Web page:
Positioned on the Earth facing side of the International Space Station (ISS) the Cupola provides extraordinary views of the Earth.  The Cupola juts out from the main structure of the ISS and has six side windows and one large center window, which allow astronauts to look both along the ISS to the horizon, and directly down onto Earth below.  The ISS is in orbit approximately 250 miles above Earth, and travels around the Earth in 90 minutes, so the Cupola provides a fantastic vantage point to watch the Earth passing by below, but also a tremendous view of the ever changing horizon and frequent sunrises and sunsets.

The cupola was conceived as a way for astronauts to see and control the station arm, for example when grappling arriving spacecraft, or to watch astronauts during a spacewalk. One of the fringe benefits was providing a tremendous vantage point for watching the Earth, as the photos below show.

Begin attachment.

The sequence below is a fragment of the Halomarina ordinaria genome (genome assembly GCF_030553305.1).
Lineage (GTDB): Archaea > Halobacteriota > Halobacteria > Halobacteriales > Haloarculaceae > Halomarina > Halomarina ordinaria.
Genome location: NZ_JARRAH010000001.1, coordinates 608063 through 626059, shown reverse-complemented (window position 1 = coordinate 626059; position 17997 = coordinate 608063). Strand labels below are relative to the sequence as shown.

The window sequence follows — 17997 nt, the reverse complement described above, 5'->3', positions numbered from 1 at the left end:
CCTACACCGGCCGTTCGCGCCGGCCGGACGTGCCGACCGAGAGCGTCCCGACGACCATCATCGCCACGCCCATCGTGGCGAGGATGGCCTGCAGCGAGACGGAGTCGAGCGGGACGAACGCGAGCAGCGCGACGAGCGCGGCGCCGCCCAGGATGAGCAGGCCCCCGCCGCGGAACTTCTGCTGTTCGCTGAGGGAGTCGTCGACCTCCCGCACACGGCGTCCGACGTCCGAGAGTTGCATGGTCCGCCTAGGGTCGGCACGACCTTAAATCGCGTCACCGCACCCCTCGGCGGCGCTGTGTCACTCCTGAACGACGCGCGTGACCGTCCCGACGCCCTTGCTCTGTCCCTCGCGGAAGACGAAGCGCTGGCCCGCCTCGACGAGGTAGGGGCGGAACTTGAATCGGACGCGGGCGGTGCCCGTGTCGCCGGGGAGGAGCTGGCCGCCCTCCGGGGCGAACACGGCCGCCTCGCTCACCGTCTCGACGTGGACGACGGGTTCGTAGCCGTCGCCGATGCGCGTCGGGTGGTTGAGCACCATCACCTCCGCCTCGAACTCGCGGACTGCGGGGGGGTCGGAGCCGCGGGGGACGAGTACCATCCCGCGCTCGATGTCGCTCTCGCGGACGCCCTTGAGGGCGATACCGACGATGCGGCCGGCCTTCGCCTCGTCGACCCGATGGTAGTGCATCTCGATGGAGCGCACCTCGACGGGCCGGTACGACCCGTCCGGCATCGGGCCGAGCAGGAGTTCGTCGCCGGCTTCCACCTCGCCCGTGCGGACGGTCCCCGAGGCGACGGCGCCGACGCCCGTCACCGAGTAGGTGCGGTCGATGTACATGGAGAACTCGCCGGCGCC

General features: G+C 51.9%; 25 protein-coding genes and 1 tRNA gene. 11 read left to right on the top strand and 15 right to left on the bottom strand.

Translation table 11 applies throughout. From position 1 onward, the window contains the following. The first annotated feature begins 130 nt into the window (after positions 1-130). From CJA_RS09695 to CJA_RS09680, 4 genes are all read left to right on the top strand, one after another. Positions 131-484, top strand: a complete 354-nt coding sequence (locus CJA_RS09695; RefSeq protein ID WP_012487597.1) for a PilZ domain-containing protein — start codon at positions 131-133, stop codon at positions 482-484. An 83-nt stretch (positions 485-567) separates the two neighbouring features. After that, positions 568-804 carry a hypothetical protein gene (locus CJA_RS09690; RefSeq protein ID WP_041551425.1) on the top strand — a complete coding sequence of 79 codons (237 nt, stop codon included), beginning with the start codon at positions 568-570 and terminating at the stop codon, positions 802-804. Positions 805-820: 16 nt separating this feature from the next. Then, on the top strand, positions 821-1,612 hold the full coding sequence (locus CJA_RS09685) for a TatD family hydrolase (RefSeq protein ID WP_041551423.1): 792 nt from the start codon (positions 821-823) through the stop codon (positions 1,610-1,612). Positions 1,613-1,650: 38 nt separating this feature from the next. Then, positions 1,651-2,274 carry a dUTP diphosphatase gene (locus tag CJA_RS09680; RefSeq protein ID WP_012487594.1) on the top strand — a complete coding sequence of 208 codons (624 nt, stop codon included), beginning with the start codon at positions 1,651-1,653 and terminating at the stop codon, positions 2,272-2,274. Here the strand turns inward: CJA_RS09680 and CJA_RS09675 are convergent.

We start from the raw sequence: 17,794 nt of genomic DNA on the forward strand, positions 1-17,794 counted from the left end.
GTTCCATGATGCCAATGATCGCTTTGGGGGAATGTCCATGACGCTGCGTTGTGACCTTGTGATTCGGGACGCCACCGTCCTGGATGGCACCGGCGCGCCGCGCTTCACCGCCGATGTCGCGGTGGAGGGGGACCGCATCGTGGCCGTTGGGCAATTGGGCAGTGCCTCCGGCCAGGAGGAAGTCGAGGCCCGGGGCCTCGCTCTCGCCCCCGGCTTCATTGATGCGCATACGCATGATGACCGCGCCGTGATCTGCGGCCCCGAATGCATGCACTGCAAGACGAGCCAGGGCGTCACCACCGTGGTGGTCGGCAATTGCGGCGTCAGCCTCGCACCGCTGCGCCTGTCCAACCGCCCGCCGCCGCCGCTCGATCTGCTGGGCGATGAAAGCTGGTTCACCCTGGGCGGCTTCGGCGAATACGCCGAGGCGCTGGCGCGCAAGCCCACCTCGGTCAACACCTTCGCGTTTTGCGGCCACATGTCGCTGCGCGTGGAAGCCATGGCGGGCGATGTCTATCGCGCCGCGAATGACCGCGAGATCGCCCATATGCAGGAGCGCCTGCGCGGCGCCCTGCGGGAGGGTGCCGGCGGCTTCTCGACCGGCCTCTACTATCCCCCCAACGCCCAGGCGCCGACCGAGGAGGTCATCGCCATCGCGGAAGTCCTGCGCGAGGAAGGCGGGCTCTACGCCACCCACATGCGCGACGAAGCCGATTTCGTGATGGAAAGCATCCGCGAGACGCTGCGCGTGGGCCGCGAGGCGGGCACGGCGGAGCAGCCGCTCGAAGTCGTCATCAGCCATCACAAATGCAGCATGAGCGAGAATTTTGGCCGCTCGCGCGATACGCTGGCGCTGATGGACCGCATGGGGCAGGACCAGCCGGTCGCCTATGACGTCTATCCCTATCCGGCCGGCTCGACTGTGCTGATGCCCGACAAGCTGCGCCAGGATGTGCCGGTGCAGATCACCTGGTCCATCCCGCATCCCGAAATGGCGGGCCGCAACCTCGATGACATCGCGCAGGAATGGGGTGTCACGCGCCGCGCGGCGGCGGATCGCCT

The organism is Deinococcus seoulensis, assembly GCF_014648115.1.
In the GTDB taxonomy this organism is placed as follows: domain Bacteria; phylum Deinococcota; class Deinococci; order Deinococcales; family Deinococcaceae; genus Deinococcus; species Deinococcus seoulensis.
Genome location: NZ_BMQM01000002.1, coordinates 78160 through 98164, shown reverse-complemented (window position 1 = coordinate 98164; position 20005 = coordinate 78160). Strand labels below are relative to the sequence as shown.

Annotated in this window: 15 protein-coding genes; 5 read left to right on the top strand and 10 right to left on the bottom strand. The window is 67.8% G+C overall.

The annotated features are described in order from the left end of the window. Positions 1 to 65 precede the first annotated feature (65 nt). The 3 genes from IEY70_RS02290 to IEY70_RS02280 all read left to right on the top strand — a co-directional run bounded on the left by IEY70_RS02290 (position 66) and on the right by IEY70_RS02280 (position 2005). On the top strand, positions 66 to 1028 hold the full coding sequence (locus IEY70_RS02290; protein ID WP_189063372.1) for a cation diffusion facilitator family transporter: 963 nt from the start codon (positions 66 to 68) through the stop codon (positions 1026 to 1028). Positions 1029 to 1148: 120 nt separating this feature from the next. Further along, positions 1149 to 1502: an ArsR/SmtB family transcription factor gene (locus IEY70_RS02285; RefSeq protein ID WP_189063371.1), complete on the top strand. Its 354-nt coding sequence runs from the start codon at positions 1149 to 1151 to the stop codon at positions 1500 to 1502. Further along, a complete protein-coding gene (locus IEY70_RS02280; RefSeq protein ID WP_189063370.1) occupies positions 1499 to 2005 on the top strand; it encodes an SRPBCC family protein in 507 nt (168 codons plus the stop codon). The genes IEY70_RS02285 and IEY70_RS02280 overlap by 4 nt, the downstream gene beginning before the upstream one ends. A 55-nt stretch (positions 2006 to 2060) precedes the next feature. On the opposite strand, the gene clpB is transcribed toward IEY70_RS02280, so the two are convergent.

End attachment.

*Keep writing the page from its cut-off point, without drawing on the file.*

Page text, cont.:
(All images photo credit: NASA)


NASA Astronaut Tracy Caldwell Dyson enjoying the view of Earth from the Cupola aboard the ISS.



A view from the Cupola of the Aurora Borealis over the United Kingdom.


Astronaut seen inside the Cupola attached to the International Space Station.



Astronaut at the robotic controls in the Cupola.



An astronaut in the Cupola aboard the ISS, looking down (or sideways) on Earth.



Cairo and the Nile delta photographed at night from the Cupola onboard the ISS.



NASA spacewalker hanging on to the outside of the cupola while floating above Earth.